Today eHealth Insider is launching a major campaign, calling for every NHS provider organisation to consider appointing a chief clinical information officer.
The EHI CCIO campaign begins with an open letter to health secretary Andrew Lansley, urging him to back the campaign.
The letter calls on him to recommend that every NHS trust in England should identify a clinical information champion as a first step towards appointing a CCIO to lead the Information Revolution he has promised for staff and patients.
The CCIO role will create a dedicated, senior clinical champion for IT projects and the use of information to improve the quality of patient care.
EHI editor Jon Hoeksma said: “EHI has written about NHS IT for almost ten years and a hallmark of almost all successful projects is that they have strong clinical leadership or engagement.
“We believe that NHS information projects need to be designed and led by clinicians; and that means NHS organisations need to invest in high profile, capable people to do the job.
“It is to secure that commitment and investment that we are launching the EHI CCIO Campaign.”
The EHI CCIO Campaign is already being backed by the Royal College of Physicians and the British Computer Society.
However, the support of other professional bodies, healthcare IT suppliers and you, EHI’s readers, will be crucial for success.
EHI readers and other supporters will be invited to back the campaign using a dedicated pledge website from the start of July.
The EHI CCIO Campaign website will also provide features, case studies and background material on the case for CCIOs, so you can pass on the message to friends and colleagues.
Hoeksma added that CCIOs are not a substitute for NHS chief information officers or IT directors.
“The new CCIO role should build on the great experience and skills already out there. There are lots of excellent NHS IT professionals, but we need to further strengthen the profession and grow clinical leaders.
“We hope that it will provide an attractive new career option to clinicians who want to focus on using information to improve the quality of care. This is a challenging and ambitious campaign, but it is one we think we can win... with your support.”
The EHI CCIO Campaign has been inspired in part by the evolution of chief medical information officers in the US over the past two decades.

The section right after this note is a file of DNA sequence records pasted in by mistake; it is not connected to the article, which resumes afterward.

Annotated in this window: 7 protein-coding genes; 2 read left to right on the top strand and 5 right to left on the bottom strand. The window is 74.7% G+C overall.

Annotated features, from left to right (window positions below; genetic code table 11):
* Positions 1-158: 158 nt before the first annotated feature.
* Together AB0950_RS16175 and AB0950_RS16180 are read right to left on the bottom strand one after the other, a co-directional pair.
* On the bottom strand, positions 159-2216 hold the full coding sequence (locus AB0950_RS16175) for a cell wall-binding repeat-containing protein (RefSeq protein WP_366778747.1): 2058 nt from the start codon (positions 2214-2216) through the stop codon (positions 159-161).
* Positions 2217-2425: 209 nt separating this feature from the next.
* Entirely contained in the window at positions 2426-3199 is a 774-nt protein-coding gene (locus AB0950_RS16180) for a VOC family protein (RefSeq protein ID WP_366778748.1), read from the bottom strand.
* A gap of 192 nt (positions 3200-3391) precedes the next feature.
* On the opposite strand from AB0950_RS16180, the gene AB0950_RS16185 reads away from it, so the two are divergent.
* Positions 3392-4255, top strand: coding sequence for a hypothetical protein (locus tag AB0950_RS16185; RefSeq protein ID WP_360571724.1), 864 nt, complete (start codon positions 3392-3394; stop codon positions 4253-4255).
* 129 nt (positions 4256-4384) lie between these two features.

Approximately 2,000 US hospitals now employ CMIOs, and there is an impressive body of evidence showing that they have delivered benefits to their organisations and patients.
CMIOs provide expertise and leadership on IT projects and how information can be used to improve services.
We have chosen the name chief clinical information officer to emphasise that information champions do not have to be doctors.
Many NHS information projects are already led by nurses, therapists and other health professionals and these existing leaders should be identified and developed as future potential CCIOs.
Dr Justin Whatling, vice chair, strategy and policy, BCS Health, said: "BCS, The Chartered Institute for IT, endorses this campaign, which aligns with our own recent recommendations calling for a chief clinical information officer role to be created in NHS organisations.
“It is a critical role that firmly unites informatics and clinical practice, ensuring the successful use of information and IT systems in the transformation of healthcare."
John Williams, director of the Health Informatics Unit at the Royal College of Physicians, said: “The Royal College of Physicians is pleased to support this campaign.
“Clinical leadership is essential if the benefits of information technology and management are to be harnessed to deliver better, safer, patient care in the NHS.
“The appointment of a chief clinical information officer in every trust or health board will bring this leadership, and ensure greater focus on patient benefits, while undoubtedly improving the quality of the information used to manage both patients and the service.
“As a national initiative, the potential for UK wide collaboration between CCIOs brings the opportunity for additional benefits such as the universal implementation of professionally endorsed clinical standards for the structure and content of patient records.”
© 2011 EHealth Media.
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